The New Zealand Register of Acupuncturists (NZRA) is the longest established and largest democratic and professional body representing
traditionally trained practitioners of Acupuncture and Chinese Herbal Medicine in New Zealand.
When choosing to be treated by a member of NZRA, the general public of New Zealand can be assured that they are in the hands of a safe and fully competent practitioner who meets the highest standards of education, professional conduct and practice. All members of NZRA are bound by the Rules and Ethical Guidelines of the organisation and are required to complete on-going professional education in order to maintain their Annual Practising Certificate.
NZRA members have been recognised as ACC Treatment Providers since 1990. Acupuncture is particularly effective in the treatment of acute injuries but is also of benefit in reducing the shock and emotional component which is often experienced after an accident.
A member of the World Federation of Acupuncture-Moxibustion Societies (WFAS) and the World Federation of Chinese Medicine Societies (WFCMS), NZRA also has strong affiliations with acupuncture associations particularly in Australia but also in China, the United States, Britain and throughout Europe.
First established in 1977 by a small group of practitioners, the New Zealand Register of Acupuncturists (NZRA) has grown to be the largest professional body representing practitioners of Acupuncture and Chinese Medicine in New Zealand. A member of the World Federation of Acupuncture Societies (WFAS) and the World Federation of Chinese Medicine Societies (WFCMS), NZRA also has strong affiliations with acupuncture associations particularly in Australia but also in China, the United States, Britain and throughout Europe.
Members of NZRA have completed the equivalent of 4 years full-time training either in New Zealand or overseas, and have been accepted by ACC as Treatment Providers since 1990. Practitioners who have gained their qualification overseas have either sat and passed an NZRA entry examination or have had their qualification assessed by the New Zealand Qualifications Authority (NZQA). All members are bound by the NZRA Rules and Code of Professional Ethics and are required to complete on-going professional education in order to maintain their Annual Practising Certificate.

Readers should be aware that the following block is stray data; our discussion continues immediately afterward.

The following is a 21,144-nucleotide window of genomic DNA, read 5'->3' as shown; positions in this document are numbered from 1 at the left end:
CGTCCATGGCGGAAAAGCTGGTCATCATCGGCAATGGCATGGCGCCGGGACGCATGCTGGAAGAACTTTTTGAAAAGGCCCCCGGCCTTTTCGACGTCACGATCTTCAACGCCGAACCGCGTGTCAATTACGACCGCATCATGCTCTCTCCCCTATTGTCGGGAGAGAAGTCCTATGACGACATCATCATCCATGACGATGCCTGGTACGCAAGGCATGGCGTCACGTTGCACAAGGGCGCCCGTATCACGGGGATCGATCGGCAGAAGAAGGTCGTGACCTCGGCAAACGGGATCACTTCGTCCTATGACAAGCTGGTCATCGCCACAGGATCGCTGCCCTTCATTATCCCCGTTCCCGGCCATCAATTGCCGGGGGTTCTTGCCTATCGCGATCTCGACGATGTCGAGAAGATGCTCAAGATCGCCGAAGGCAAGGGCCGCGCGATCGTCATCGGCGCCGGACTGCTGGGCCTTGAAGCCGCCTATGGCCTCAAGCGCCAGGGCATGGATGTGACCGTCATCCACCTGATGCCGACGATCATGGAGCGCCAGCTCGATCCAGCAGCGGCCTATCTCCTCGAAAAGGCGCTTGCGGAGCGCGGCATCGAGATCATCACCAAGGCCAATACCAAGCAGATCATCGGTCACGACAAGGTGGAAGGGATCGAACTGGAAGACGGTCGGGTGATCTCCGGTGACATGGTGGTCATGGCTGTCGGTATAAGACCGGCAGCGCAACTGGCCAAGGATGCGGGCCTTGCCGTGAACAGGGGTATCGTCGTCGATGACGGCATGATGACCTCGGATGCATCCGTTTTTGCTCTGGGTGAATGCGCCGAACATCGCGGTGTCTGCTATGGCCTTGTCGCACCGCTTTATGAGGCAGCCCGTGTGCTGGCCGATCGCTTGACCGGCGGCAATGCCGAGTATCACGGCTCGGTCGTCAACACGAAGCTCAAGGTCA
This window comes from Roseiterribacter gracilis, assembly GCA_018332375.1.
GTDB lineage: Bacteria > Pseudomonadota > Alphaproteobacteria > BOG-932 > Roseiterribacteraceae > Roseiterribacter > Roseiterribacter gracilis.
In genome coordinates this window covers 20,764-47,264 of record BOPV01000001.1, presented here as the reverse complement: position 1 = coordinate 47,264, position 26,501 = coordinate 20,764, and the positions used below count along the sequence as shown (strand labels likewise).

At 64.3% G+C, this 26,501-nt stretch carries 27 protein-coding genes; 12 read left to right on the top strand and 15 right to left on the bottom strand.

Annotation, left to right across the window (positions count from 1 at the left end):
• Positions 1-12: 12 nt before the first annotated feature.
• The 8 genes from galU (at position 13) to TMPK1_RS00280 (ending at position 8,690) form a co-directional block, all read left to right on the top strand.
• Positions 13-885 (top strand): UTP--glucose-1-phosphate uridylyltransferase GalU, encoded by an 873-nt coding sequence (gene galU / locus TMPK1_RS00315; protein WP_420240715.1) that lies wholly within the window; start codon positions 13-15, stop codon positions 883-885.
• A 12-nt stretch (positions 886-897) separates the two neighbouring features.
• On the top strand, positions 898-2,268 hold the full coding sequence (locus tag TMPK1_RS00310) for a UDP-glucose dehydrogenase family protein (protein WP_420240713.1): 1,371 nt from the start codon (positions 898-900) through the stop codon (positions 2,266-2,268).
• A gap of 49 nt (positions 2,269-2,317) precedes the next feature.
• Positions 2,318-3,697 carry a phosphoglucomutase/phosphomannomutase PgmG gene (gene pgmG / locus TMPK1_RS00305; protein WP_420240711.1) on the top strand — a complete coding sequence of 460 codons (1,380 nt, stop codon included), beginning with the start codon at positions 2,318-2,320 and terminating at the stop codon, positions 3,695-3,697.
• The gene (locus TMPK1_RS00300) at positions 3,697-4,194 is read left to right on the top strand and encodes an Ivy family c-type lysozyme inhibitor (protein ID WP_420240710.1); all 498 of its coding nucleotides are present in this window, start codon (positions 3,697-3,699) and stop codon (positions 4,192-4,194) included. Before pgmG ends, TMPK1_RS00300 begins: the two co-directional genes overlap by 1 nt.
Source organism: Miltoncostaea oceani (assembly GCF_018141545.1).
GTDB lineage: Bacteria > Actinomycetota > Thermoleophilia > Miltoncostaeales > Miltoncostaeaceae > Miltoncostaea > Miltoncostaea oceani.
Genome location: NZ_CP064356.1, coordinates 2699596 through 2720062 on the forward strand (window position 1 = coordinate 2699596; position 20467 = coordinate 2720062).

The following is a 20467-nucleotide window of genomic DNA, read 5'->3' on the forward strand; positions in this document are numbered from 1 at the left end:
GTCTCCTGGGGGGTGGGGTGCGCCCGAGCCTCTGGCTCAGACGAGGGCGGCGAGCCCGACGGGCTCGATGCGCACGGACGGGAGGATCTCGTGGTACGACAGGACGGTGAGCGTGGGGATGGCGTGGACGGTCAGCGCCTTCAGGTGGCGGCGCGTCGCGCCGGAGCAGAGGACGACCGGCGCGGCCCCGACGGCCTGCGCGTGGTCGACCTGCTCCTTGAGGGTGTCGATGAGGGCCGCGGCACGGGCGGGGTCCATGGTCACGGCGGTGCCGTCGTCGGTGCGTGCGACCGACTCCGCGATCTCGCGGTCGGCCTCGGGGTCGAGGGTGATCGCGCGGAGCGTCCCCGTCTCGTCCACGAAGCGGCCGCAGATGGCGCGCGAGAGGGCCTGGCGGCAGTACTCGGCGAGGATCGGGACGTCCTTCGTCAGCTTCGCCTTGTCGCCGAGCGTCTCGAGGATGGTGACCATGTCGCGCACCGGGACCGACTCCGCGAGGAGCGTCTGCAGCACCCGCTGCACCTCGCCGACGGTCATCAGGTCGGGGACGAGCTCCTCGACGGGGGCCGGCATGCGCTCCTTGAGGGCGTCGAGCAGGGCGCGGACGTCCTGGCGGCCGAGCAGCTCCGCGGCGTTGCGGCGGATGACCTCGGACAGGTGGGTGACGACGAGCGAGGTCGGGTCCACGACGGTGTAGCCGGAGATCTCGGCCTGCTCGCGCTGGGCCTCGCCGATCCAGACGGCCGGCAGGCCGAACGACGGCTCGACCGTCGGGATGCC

Whilst all members of NZRA practice acupuncture, many are also experienced in Chinese Herbal Medicine and may combine both modalities in their daily practice.
NZRA does not recognise graduates of primary qualifying TCM programs undertaken by correspondence or distance education mode, nor does NZRA recognise graduates of short courses.
Members of NZRA practise throughout the country in all the main centres and many rural areas. To find a practitioner in your local area, go to “Find a Practitioner” at the top of this page.
The NZRA office is in the Wellington suburb of Kilbirnie. The building was purchased on behalf of the members by the NZRA Council in 2007 as the organisation had long since outgrown its previous premises. Ownership of this building puts NZRA in an enviably strong financial position as we head towards registration under the HPCAA and the inevitable associated costs.
WHAT IS ACUPUNCTURE
Acupuncture is the most well known aspect of Chinese Medicine and may be used alone or in conjunction with herbal medicine, moxibustion (the heating of specific acupuncture points using the herb Artemisia), or tui na (Chinese massage). It is likely that the acupuncture practitioner will also offer dietary and lifestyle advice or suggest a course of exercise.
Each of the organs of the body has its own associated channel or pathway of energy. These are often referred to as meridians. Very fine needles are inserted into points along the meridians with the aim of bringing the body to a point of balance and harmony. Every aspect of the patient’s life is considered by the practitioner before the points are selected – sometimes it may be impossible to change someone’s life circumstance, but by using Acupuncture the person may be strengthened so that they are more easily able to deal with what life brings their way.
A visit to an Acupuncturist will usually take up to an hour, with the needles being left in place for 20-25 minutes of that time. Very often people go into a state of deep relaxation whilst the needles are in place and many drift off into a brief but sound sleep. Acupuncture is widely known for its effectiveness in treating musculo-skeletal injuries but has traditionally been used extensively in the treatment of respiratory, digestive, gynaecological and many other chronic conditions.